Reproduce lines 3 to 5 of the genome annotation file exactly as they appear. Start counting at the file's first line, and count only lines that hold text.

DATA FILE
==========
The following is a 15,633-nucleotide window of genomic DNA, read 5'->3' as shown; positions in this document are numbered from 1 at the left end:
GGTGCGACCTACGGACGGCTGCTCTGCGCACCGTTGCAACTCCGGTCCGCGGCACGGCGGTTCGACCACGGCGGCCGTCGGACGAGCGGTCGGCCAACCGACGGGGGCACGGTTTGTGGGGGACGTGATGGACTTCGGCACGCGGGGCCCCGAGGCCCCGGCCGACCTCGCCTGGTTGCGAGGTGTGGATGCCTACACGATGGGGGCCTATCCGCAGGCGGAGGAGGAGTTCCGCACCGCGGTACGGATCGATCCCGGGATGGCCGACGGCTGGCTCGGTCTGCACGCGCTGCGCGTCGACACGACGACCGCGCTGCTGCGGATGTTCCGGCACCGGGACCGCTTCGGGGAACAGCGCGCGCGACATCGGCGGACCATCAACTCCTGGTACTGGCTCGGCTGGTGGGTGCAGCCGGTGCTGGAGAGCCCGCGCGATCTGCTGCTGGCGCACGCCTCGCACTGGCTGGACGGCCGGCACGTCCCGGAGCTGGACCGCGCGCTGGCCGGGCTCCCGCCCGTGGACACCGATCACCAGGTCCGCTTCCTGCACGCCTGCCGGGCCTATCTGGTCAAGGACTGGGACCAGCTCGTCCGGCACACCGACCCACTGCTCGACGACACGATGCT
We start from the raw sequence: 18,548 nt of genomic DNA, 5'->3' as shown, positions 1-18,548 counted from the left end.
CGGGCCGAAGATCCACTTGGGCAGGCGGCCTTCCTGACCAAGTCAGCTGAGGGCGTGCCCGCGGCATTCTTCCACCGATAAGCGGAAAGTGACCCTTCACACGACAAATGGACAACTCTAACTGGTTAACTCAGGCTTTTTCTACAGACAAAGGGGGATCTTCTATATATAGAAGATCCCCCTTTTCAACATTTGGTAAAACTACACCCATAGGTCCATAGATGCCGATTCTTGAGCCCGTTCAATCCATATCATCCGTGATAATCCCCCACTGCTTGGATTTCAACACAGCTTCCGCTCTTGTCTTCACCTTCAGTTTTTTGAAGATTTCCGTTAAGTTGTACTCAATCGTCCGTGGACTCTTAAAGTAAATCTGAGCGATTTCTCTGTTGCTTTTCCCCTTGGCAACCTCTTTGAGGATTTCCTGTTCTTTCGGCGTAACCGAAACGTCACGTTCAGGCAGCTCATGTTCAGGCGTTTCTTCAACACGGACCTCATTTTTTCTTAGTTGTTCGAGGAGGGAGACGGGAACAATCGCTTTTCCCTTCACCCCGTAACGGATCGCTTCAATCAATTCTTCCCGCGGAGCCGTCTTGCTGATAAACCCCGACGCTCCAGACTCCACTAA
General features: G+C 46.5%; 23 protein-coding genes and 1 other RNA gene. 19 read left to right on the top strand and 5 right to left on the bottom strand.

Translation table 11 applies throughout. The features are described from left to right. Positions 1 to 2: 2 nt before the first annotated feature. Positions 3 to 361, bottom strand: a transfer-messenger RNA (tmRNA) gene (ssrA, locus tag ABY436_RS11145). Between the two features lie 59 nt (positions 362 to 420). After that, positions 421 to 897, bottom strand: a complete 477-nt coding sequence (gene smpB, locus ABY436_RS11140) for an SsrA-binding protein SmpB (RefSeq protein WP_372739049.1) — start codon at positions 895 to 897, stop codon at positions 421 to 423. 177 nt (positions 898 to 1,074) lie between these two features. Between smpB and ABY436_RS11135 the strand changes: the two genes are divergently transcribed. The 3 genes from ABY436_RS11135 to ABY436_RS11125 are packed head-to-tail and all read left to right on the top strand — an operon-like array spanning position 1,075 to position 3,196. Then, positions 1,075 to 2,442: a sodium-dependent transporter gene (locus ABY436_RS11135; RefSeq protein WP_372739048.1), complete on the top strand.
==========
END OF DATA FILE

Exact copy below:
We start from the raw sequence: 18,548 nt of genomic DNA, 5'->3' as shown, positions 1-18,548 counted from the left end.
CGGGCCGAAGATCCACTTGGGCAGGCGGCCTTCCTGACCAAGTCAGCTGAGGGCGTGCCCGCGGCATTCTTCCACCGATAAGCGGAAAGTGACCCTTCACACGACAAATGGACAACTCTAACTGGTTAACTCAGGCTTTTTCTACAGACAAAGGGGGATCTTCTATATATAGAAGATCCCCCTTTTCAACATTTGGTAAAACTACACCCATAGGTCCATAGATGCCGATTCTTGAGCCCGTTCAATCCATATCATCCGTGATAATCCCCCACTGCTTGGATTTCAACACAGCTTCCGCTCTTGTCTTCACCTTCAGTTTTTTGAAGATTTCCGTTAAGTTGTACTCAATCGTCCGTGGACTCTTAAAGTAAATCTGAGCGATTTCTCTGTTGCTTTTCCCCTTGGCAACCTCTTTGAGGATTTCCTGTTCTTTCGGCGTAACCGAAACGTCACGTTCAGGCAGCTCATGTTCAGGCGTTTCTTCAACACGGACCTCATTTTTTCTTAGTTGTTCGAGGAGGGAGACGGGAACAATCGCTTTTCCCTTCACCCCGTAACGGATCGCTTCAATCAATTCTTCCCGCGGAGCCGTCTTGCTGATAAACCCCGACGCTCCAGACTCCACTAA
General features: G+C 46.5%; 23 protein-coding genes and 1 other RNA gene. 19 read left to right on the top strand and 5 right to left on the bottom strand.